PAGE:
Lethbridge Herald, The (Newspaper) - May 24, 1973, Lethbridge, Alberta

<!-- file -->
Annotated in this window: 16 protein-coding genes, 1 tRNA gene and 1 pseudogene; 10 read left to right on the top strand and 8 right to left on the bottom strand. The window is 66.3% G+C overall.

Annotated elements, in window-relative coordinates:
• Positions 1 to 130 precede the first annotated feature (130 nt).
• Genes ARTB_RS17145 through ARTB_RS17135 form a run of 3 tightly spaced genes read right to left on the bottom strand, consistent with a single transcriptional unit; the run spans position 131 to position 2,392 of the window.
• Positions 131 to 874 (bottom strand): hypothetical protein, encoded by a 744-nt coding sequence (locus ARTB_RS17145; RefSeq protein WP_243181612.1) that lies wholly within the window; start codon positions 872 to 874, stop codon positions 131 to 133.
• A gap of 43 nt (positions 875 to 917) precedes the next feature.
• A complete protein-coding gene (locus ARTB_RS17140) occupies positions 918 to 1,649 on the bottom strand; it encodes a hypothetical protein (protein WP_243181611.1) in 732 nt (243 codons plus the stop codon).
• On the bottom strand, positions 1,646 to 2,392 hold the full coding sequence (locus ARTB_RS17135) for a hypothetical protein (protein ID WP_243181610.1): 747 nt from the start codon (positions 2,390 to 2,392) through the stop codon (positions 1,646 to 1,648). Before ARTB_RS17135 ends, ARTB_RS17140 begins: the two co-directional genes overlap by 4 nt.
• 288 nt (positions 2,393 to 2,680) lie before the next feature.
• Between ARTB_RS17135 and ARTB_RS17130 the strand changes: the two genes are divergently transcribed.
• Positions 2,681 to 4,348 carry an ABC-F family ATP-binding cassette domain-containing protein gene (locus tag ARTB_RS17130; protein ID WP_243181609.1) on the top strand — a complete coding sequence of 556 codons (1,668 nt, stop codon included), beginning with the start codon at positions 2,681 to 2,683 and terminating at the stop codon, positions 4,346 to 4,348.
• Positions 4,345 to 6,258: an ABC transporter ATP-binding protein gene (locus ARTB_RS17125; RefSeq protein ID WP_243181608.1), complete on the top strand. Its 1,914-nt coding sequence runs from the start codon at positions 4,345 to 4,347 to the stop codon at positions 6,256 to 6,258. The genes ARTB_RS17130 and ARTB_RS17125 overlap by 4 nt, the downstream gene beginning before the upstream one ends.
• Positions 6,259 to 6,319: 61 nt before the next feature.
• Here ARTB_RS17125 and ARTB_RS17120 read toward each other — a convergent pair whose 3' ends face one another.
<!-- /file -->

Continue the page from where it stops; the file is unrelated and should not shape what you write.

4 THE IETHBRIDGE HERALD Thursday, May 24, 1973 It's always the taxpayer Commenting on the possibility that nnrvine medical examination of all who are admitted to police cells might have averted a recent tragic suicide, a local professional man pointed out "It wouldn't cost that much, as most of the cases would be covered by Alberta Health Care or something to that ef- fect. Perhaps the speaker was not quoted quite accurately, or perhaps he was thinking only of the costs that would be charged to the law enforce- ment budget. But however it was meant, such a statement perfectly exemplifies one of the most signifi- cant reasons why health care costs are rising so sharply, the notion that "it wouldn't cost that much" just because no one would have to dig down right then and there to pay the bill. It does cost "that much." every bit as much and a lot more, in these times as it did when the patient handed over hard cash be- fore leaving the doctor's office. Costs don't go away, just because they can be deferred. The cost of arranging medical ex- aminations for all those arrested and brought to police cells in Lethbridge would be substantial. Relatively uncomplicated medical examinations are billed at between and and according to a police spokesman the number eligible could run to a year. That's just for Lethbridge, of course; presumably if this idea be- came accepted policy, it would not be confined to this locality. As to the particular case in point, it is probably true that there would not be a great increase in the local police budget; in most cases the bills could be passed to Alberta Health Care. They would be paid in due course, however, and from funds con- tributed by Alberta taxpayers through their health care insurance prem- iums, or from general taxation. But the actual cost of medical ex- aminations for those arrested is not the immediate point; the real issue is one of attitude, the mistaken idea that "it wouldn't cost that much" be- cause someone else will pay. The "someone in this case, is the taxpayer. As usual. Arms limitation an illusion The Stockholm International Peace Research Institute was established in 1966 to conduct research into ques- tions of peace and war. It is financ- ed by the Swedish Parliament. Its annual reports, called yearbooks, are widely used and quoted in interna- tional forums as authoritative sour- ces of data on the armaments of the world's military powers. This year the institute published its fourth yearbook, with the blunt message "The militarization of the vvorld continues unabated." It dis- closes that for the past three years the world has been spending billion annually for munitions, and comments, "The insanity of these levels of military expenditure is im- pressively indicated by the fact that the sums spent annually on arms are about equal to the total national in- come of the poorer half of mankind." Some facts: Since the first strategic arms lim- itation (SALT) agreement came into force a year ago, the number of nu- clear warheads deployed in the U.S., has increased from 5890 to 7040, those in the U-S.S.R. from 2170 to 2260. Of the 1268 satellites orbitted by the U.S. and the U-S.S.R., 47 per cent have been for the purpose of mili- tary reconnaissance. In 1972, at least 26 underground nu- clear explosions were set off in Rus- sia and the U.S., and five atmos- pheric bursts by China and France. The so-called "third world" coun- tries are establishing arms industries of their own, but their purchases of arms are still increasing at an an- nual rate of 10 per cent, twice as fast as their gross national products. Notwithstanding the nuclear non- proliferation treaty having been in force for three years, more than a dozen countries having what is term- ed "near-nuclear capacity" will not renounce the possibility of their de- veloping nuclear weapons. The casserole In doling out the most recent distribu- tion of grants to artists across the coun- try, the Canada Council reverted to its tried and true formula of one-third to Que- bec, one-third to Ontario, and one-third to the rest of Canada. And while that may not sit very well with more militant west- ern outlanders, it's not too badly out of line with population figures. If anyone has a real complaint over the latest list of awards it would be the Atlan- tic provinces; from the awards that went to "the the Maritimers received only nine while B.C., with about the same population, goi 28. The prairies didn't come off too badly this time: managed 29 of the 66 that didn't go to Ontario and Quebec. One even came to Lethbridge. They say the Lord helps those who help themselves. According to seed producers, manufac- turers of gardening tools, and even offi- cials of departments of agriculture, there hasn't been so much interest in back-yard gardening since the time of those Victory Gardens so many people planted during the Second World War. Somehow, one suspects, this isn't a total solution to the problem of rising food prices. But regardless of the economic im- pact, a bit of gardening never did any- one much harm. An interesting pre-Watergate observa- tion on the workings of newspapers on this continent came from U.S. Congressman Edward Mezvinsky, of Iowa, who said "The history of American journalism sug- gests that any newspaper which is not most of th.2 time being threatened, ha- rassed and at least verbally assaulted by government isn't doing its job." And when you think about it, that's quite an observation on government, too. According to figures collected in a con- tinuing study by the Toronto General Hos- pLal, while the proportion of men who smoke is dscrcasing ever so slightly, the percentage of women who use tobacco is rising, especially in the lower age groups. This may account for the continued rise in the number of cigarettes sold across the country, but it's hard to relate to the in- creasing enthusiasm for women's libera- tion. Surely there can be no rational con- nection between being liberated, as men are supposed to be, while adopting one of man's most absurd enslavements. Notwithstanding a recent government disclaimer that all defeated Liberal candi- dates automatically get government jobs, the unsuccessful candidate in the Rocky Mountain constituency has just been ap- pointed a director of Panarctic Oils Ltd., adding another name to the rather impres- sive list of defeated Liberals on the gov- ernment payroll. But it could be worse. Just suppose Da- vid Lewis' influence on the government be- came so compelling that in addition to Liberals, all defeated NDP candidates had to be found high paying government jobs! When Australia and New Zealand pro- tested France's plan to carry out further atomic tests in the Pacific, to their con- siderable surprise Britain declined to sup- port them. The London newspaper The Daily Ex- press has just revealed that Britain is planning to explode a test nuclear war- head of her own shortly. There may or may not be a connection, but there are a great many people who worry about the proliferation and con- tinued refinement of nuclear weapons, whether French, British or whose. According to Gerald K. Bouey, governor of the Bank of Canada, Canadian banks ara lending too high a proportion of their funds to American customers, who have found that Canadian money can be obtain- ed more cheaply than any available at home. Not on'y is our prime rale a bit lower than that of U.S. lenders, but so far Canadian bankers haven't adopt ed the latest gimmick their American colleagues use to merchandise (sic) their loan funds. This arrangement, with the fine sounding label "compensating requires the customer to leave on deposit some 20 per cent of a loan, so that he pays interest on but only has the use of Let no man say Canada's political ex- peris are frivolous. When they set them- selves to solve a problem, they're as ten- acious as bulldogs until they come1 up with the answer. To wit In a rival newspaper (delicacy forbids that it be named) there appeared a while back a report of an important political com- mittee that had been examining the labor Equation, wi'h a view to seeing if some- thing closer to full employment might be passible. As any good committee would, it began by looking for the causes of unem- ployment. Its findings well, the head- line re-ally tells it all. It read "Lack of work main problem.'1 "Hold if, Herb, don't shoot 'til you see the whites of his Foreign policy affected by Water By Joseph Kraft, syndicated commentator Watergate has staggered the Nixon administration, so the scandal is bound to have an ef- fect on foreign policy matters. But what effect? Well, on analysis, the impact turns out to be curiously un- even. While difficulties are cre- ated in relations with states that trusted Wasinglon, there is no likely impairment of rela- tions with countries hostile to the United States, notably the Soviet Union. Consider, first, the vital case of relations with Russia. That country is now experiencing serious problems. Moscow's doctrinal primacy in the Com- munist world remains challeng- ed by PekTng. Economic growth has lagged, and while the har- vest shows some signs of im- provement, the Russians will almost surely have to import large amounts of wheat this year as last year. To offset these shortcomings, the Russians have pitched on a policy of cooperation with the United States and Western Eu- ope. Party secretary Leonid Brezhnev, who seems more than ever the strong man in Moscow, has put his own pres- tige behind that policy in strug- gle with other members of the Soviet leadership. Mr. Brezhnev, in other words, is now hooked on the policy of detente That is why he visited Germany, that traditional bogeyman of Soviet foreign pol- icy. That is also why, instead of backing away from Washing- ton because of Watergate, Mr. Brezhnev has moved with ala- crity to visit the United States for summit talks with President Nixon next month. Perhaps the Russians calcu- late that in President Nixon's currently weakened posi t i o n they can now drive a deal very favorable to their interest. But that calculation, which is the ob- verse of the president's theory of negotiating from strength, is surely wrong. Now that he is in trouble at home, Mr. Nixon will be under pressure to get from Mr. Brezhnev results he can sell to the Congress. That means not only another wheat deal on bet- ter terms and maybe a deal on natural gas and further pro- gress on strategic arms limita- tion, it also means the one thing which really counts with the American strategic interest. That is progress on starting Russian troops moving back to- wards home from their bases in central Europe. Moreover, Mr. Brezhnev for once has to be sensitive to Mr. Nixon's domestic pressures. The last thing the top leader in Moscow wants, after all, is for the man he depends on in Washington to founder. So if anything, Watergate tends to improve the prospects for true progress in dealings between the Big Two. Such is not the case for Am- erican relations with Western Europe and Japan. President Nixon and his chief foreign pol- icy adviser, Henry Kissinger, have set out the lines for a big bargain they would like to do with the other advanced coun- tries of the non-Communist world. The basic idea is that in return for continued extention of the American security um- brella the West Europeans and Japanese would help this coun- try right its unfavorable trade and monetary balances. That program just might have succeeded if the president and Dr. Kissinger had been able to crowd sufficient ballyhoo and glamor around their concept of a New Atlantic Charter. But in the post Watergate atmos- phere, leaders in such coun- tries as Japan and France are going to be looking at the fine print of anything the Nixon ad- ministration proposes. Complications may also crop up in the Near East. The Is- raelis have to modify slightly their certainty of American backing against any threat, and some of the Arab countries may be tempted to test the new cli- mate. Still, for the time being, Israel seems able to handle any- thing in sight. In Southeast Asia, the Water- gate impact seems to cut two ways. The chance of diverting North Vietnam to a peaceful path through a reconstruction program has been much dim- inished. On the other hand, with President Nixon's support of President Nguyen Van Thieu apt to flag somewhat, the men in Saigon may finally see the wisdom of a serious effort to cut a deal with the Commun- ists. What emerges from this analysis is a decidedly mixed picture. Watergate is certainly not good for the American role in the world. But neither is it so awful that the Congress and the courts and the press, in def- erence to some vague national security threat, need to cease the labor of forcing out the truth. Standards needed in handling public money By Peter Besbarats, Toronto Star commentator Politicians here who will soon be discussing new conflict-of-in- terest regulations might find it interesting to examine the ac- tivities of a small group of Can- ada's most prominent artists operating under the Canada Council. When it comes to biting the hand that feeds you, the paint- ers make the politicians look like pikers. The artists are among 23 members of an advisory com- mittee set up last year to select Letters to the editor works of art for the Council's New Art Bank Program. So far they have spent more than two-thirds of their first an- nual budget of More than works of art by 194 artists have been purchased, and the spending will continue at the same million-dollars-a- year rate for the next four years. The list of acquisitions so far includes the works of 11 artist- members of the advisory com- mittee. For these artists, the pro- gram represents a blank cheque, drawn on the public treasury, for the purchase of their own work. Anticipating criticism, the Canada Council has attempted to build safeguards into the pro- gram to prevent an individual artist-member of the advisory committee from directly pur- chasing his own work on behalf of the state. But there is noth- ing to prevent him from pur- chasing the work of a colleague on the advisory committee, nor anything to prevent the col- league from returning the fa- vor. What is the critic's role A critic is defined as: A person skilled in judging the merit of literary works; a judge of the merit or ex- cellence in the fine arts; a writer whose chief function is to pass judgment on matters of literature and art; a reviewer; one who judges with sevori.y; one who censures or finds faults. After reading Pat Orchard's "review" of the various per- formances of the Lethbridgo Symphony Orchestra and Chor- us, I can only suppose that the two last definitions are the most applicable. Writing of the last concert, she finds fault successive'y with the editor, the soloists, the chorus, this string orchestra; she damns with faint praise the harpsichordist, she tosses a sweet slur at Mr. Gocrzen's coach, throws a token palm branch at Mrs. Kaufman, and enjoins the conductor to choose something more technically mature. As with previous reviews by this writer, I have the feeling that she attends concerts with music score and blue pencil in hand, pouncing on every error with glee. Then, returning to her desk, she consults the dic- tionary and-or musical thesaur- us to see how many long words and convoluted sentences she can use in the write-up. Even in the write-up of the Vancouver Radio Orchestra, for whom there was nothing but praise (believe it or she could not refrain from such meaningless phrases as "evoked a hauntingly refined sense of inwardness Perhaps it is useless to re- mind Mrs. Orchard that the Lethbridge group is composed of amateurs who hold full- time jobs in other activities and who practise together to bring interesting and entertain- ing music to the community. They cannot be expected to reach ths heights attained by professional players and sing- ers. Nowhere in the review was there any indication that she had enjoyed the performance; well, the rest of us, not so gnat- pickingly critical, did enjoy it, and we appreciate the efforts this hard-working association has made to bring enjoyment to us. In our dealings wilh children, we arc told to praise wherever possible, to encourage further efforts and to look on the posi- tive side of errors. I am not implying that our musicians are children, but I am saying that every person functions better with praise than with continual criticism, which seems to be all that our Lethbridge musicians ever get from Pat Orchard, whosa reviews seem more a display of questionable erudi- tion than a genuine "judgment of the merit or excellence" in musical performances. MRS. N. E. KLOPPENBORG Lethbridge 'Crazy Capers' The obvious conflict-of-inter- est aspects of this arrangement already have created a furore in certain sectors of the art world. Echoes of the dispute have recently started to reach the ears of some politicians. The council itself is showing understandable sensitivity about the subject. Contrary to its usual practice of releasing detailed informa- tion about recipients and amounts of various grants, the council up to now has refused to provide anything but the names of artists whose works have been purchased for the Art Bank. It has refused to provide a list of the works purchased, the amounts paid for them or the total amounts paid to indi- vidual artists. The council's refusal to re- lease more detailed information is puzzling in view of the way in which the Art Bank Is supposed to function. The program is de- signed to create a collection of contemporary Canadian art, warehoused in Ottawa, for rental to government depart- ments and agencies at an an- nual fee of 12 per cent of the cost of the work. Eventually the Art Bank's catalogue, listing the rental fee, will provide the kind of information that the council is now refusing to re- lease. The 28-member advisory com- mittee of the Art Bank, which includes academics and direc- tors of public galleries as well as the artists, forms a pool of expertise which can be drawn on by Luke Rombout, the 39- year-old museum curator and art historian who was hired by the council last year as pro- gram officer for the Art Bank. The actual selections are made by three-member sub-com- mittees composed of Rombout and two members of the advi- sory committee. "We are all aware that the committee system is not per- writes Rombout in the current issue of Art Magazine, "but other alternatives we have discussed are less objective or even logical.' Rombout doesn't list the other alternatives but presumably one of them would be to eliminate people who are receiving money from the Art Bank from the group that awards the money. Presumably it wouldn't be pos- sible for the council to assemble an advisory committee of cura- tors and directors of public gal- leries, academics and other ex- perts. Perhaps it might even be healthy to include non-Canadian experts in the selection process: from time to time. The Art Bank situation is im- portant because of the large amounts of money being admin- istered, and because it illus- trates how easily conflicts of in- terest can occur. The 11 artists undoubtedly are performing a useful public service as mem- bers of the advisory committee, and all of them can find a ready market'for their works through ordinary channels, but these circumstances don't ex- empt them from the standards that govern everyone else ad- ministering money in the public interest. The paint's still too runny, Stan.... The Lethbtidgc Herald 504 7th St. S., Lethbridge, Alberta LETHBRIDGE HERALD 00. LTD., Proprietors and Published 190S -1954, by Hon. W. A. BUCHANAN Second CI9M Mall Registration No. 0012 The CanMlan the Canadian Dally Newspaotr Association and the Audit Bureau of CUEO W MOWERS, Editor and Publisher THOMAS H. ADAMS, Gtntral Manager DON PILLIN8 WILLIAM HAY Associate Editor ROY F. MILES OOUGLAi K. WALKER Editorial Page -THE HERALD SERVES THE SOUTH"